JOSEPH UNDERWOOD . I keep the Cheshire Cheese public house, nearly opposite the prisoner's house; my attention was first drawn to the fire by Clark coming into my house with a desk, exclaiming "For God's sake, help, Mr. Underwood, my house is on fire!" I went over to his house, and saw fire in the back part of his shop, near a place where he makes his putty, near the cellar stairs - the shelves of the shop were not on fire. The shop was very well stocked, and so it was generally - I think the stock increased towards the time of the fire. I know that he built over his yard, six or eight months ago, and I should think that it cost him a good deal, for there was a deal of lead work. I do not think that a person could see from my door what was being done in his shop. I suppose my house is a yard and a half lower than the prisoner's shop, and the goods being piled up in his shop would hinder a person from seeing - there are goods in his window. The prisoner returned to his shop - the fire was increasing - he complained very much, when I met him, of having hurt his hands, and I caught hold of him, and prevented his going into the back shop - he was just at the door of the front shop - after he brought over the desk I saw him go back to the shop, and when he came out he complained of having hurt his hands, and I prevented his going in again. I took him back into my house - he complained of his side; and his hands were very bad and bleeding at the time, and he was in a very deranged state of mind - his principal cry was for his lodgers and the boy - he remained in this state three-quarters of an hour, or an hour, insensible - he was distracted, and appeared like a deranged man - he swooned away, and was quite insensible for a long time.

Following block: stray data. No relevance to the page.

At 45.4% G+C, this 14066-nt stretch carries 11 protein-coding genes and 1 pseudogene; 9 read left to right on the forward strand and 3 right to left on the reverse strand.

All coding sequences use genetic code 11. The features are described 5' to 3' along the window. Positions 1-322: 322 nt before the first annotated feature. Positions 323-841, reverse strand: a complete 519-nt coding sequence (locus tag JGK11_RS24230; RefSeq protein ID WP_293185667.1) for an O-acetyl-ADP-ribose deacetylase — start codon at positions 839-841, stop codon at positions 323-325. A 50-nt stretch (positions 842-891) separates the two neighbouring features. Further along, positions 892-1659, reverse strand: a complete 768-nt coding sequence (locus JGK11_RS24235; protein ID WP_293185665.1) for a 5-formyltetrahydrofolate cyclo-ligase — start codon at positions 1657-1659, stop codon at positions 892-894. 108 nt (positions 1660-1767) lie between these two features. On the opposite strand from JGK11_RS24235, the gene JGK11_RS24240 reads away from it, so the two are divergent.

MR. BRODRICK. Q. Could a person at your door see a person come out of the shop and look about? A. Yes; a person six yards from the shop, and looking in, could see to the end of the shop. I did not perceive any black mark on his hands - a person bathed them for nearly half an hour - they bled, and were much swollen - they were better next day. I saw a few little places in his hands next day, which appeared as if they had been bleeding - there were some places. I do not say that there were many - they appeared to be a scratch or two - two persons took him over from my house about one o'clock to Mr. Burge's - he was somewhat recovered then.

MR. ADOLPHUS. Q. You saw him next morning? A. Yes; I asked him how his hands were - he said, much better.

Q. Are you sure a person could see into his back parlour six feet from the shop? A. Not through the window - the gentlemen asked if they could see through the door. I know Mrs. Wood. I did not see her that night.

THOMAS HALL . I am an engraver. I was at Underwood's on this night - the prisoner came running in with a desk under his arm. I went out, and saw him in a stooping position, as if he was picking up a desk - he called out, "For God's sake, help! my house will be burned!" I went over, and took up a mop to poke away what I thought was gunpowder in the window. I was in the shop for a minute and a half - the back of it was on fire, nothing else - there were goods on the shelves. I returned about half way between the public-house, and Underwood came over with the prisoner leaning on his arm; I assisted in taking him into the public-house - we sat him down in a very helpless state - he continued so for three quarters of an hour - a person at the public-house door could not see what was doing in Clark's shop - there is a great declivity - there were several other persons in the public-house. I applied vinegar to his temples, and when he recovered, he wished to know if his lodgers were safe, and inquired about his boy - the shop was very full of goods indeed, and the window was full.